New SBJT encourages study of the early church

Communications Staff — August 19, 2008

Should historical amnesia be an option for the average Christian?

Knowing church history, particularly as it relates to the early years of Christianity and the theological issues which faced leaders in that age is important for all believers, essayists in the summer edition of the Southern Baptist Journal of Theology argue. The latest SBJT examines the early church and encourages Christians to learn from important church fathers such as Athanasius, Augustine and Irenaeus.

Essayists include Southern Seminary professor Michael A.G. Haykin, author and pastor John Piper, Westminster Theological Seminary professor Carl Trueman, Western Seminary professor Todd L. Miles, and Scottish Baptist pastor Nick Needham.

Journal editor Stephen J. Wellum opens with a plea for Christians to take a closer look at their earliest leaders. He admonishes readers to consider the importance of the first centuries of the church and the leaders who worked to establish biblical orthodoxy.

“Today, one of our problems in the evangelical church, which no doubt reflects our larger culture, is that we do not know history, let alone church history and historical theology well,” Wellum writes.

“This is especially the case in regard to the era that we have now dubbed ‘the Patristic era.’ It is safe to say that for most evangelicals, including Baptists, we are more familiar with key people and theological ideas from the Reformation and post-Reformation era than we are of the people and ideas from the earliest years of the church.”

Wellum sets forth two reasons why a study of the church fathers is crucial for modern-day Christians: it helps to remind believers of the rampant pluralism that leaders of the early church faced, and it serves to remind believers that it was the church fathers who hammered out the orthodox expressions of the faith in crucial areas such as Christology and the Trinity.

Many of the ancient heresies which leaders of the nascent church contended with remain alive and well, Wellum points out, and are seen in sects such as the Jehovah’s Witnesses and Mormons.

“Knowing this era of church history will not only enable us to be alert to trends in our own day that basically re-invent ideas from the past, but it will also help us better to live and proclaim the gospel faithfully today, for God’s glory and our good.”

Haykin, who serves as professor of church history at Southern Seminary, reviews emerging church leader Brian McLaren’s new book “ Finding Our Way Again: The Return of the Ancient Practices,” a work that seeks to recommend spiritual disciplines as practiced in the early church to modern believers. One major problem with the book, Haykin argues, is that it articulates a spirituality that lacks any meaningful connection to the work of Christ.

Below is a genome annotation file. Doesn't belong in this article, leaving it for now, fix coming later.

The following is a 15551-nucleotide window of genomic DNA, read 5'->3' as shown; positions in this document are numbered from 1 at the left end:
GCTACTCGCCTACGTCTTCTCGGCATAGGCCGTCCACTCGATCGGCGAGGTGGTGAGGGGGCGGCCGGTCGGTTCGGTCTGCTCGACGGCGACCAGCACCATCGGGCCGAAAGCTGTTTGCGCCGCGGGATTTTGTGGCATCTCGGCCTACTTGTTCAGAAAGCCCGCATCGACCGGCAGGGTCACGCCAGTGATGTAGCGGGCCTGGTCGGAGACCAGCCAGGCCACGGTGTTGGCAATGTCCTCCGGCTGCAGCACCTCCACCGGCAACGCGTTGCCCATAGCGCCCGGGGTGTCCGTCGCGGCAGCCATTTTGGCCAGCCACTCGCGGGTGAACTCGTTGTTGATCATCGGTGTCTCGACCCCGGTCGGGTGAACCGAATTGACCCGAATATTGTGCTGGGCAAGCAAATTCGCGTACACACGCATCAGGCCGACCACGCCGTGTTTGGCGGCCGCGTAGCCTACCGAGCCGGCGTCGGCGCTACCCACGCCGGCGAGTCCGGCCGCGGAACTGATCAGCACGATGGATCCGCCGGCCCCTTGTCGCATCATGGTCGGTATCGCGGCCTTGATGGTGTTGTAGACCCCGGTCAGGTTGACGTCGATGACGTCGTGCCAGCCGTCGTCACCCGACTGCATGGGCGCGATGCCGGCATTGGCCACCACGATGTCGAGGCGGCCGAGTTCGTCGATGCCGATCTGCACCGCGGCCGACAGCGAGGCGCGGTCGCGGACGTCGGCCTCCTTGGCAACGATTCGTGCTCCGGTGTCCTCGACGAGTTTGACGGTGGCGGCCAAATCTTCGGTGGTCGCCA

“In the whole of the book,” Haykin writes, “there appears to be only one explicit reference to the cross. This occurs in the context of the trendy declaration that ‘Jesus didn’t come to start a new religion,’ for he ‘wouldn’t have been killed simply for starting a new religion,’ since the Roman Imperium was religiously tolerant. Yet, throughout its history, healthy Christian piety has directed people desirous of knowing how to draw near to God to the cross.”

In the end, Haykin concludes that McClaren’s book falls prey to the very thing is seeks to remedy and fails in its overall mission.

“McLaren keeps referring to ‘the ancient practices’ in his book, but, at the end of it, I was no wiser as to what exact period he is thinking of. I suspect that he would like the reader to think of the ancient church, which is usually dated from 100 A.D. to 500 A.D…But the truth of the matter is that much of what he said regarding these ancient practices is no older than the late Middle Ages.

“McLaren emphasizes that he wished to provide his readers with something more than a ‘mushy, amorphous spirituality,’ but that, in the opinion of this reader, is exactly what he has served up for his readers.”

Piper examines the life and theology of Athanasius, Needham provides an overview of the life and thought of St. Augustine of Hippo, Miles analyzes the thought of Irenaeus of Lyons, and Trueman traces the connections between Patristic beliefs and the theology of the Reformation.

The Journal also includes numerous book reviews and a panel discussion of the significance of the early church. Panelists include Southern Seminary professors Chad O. Brand and Gregg Allison, along with noted theological historian Stephen Nichols and Criswell College professor Everett Berry.

For more information or to subscribe to the SBJT, please e-mail or call 502-897-4413.

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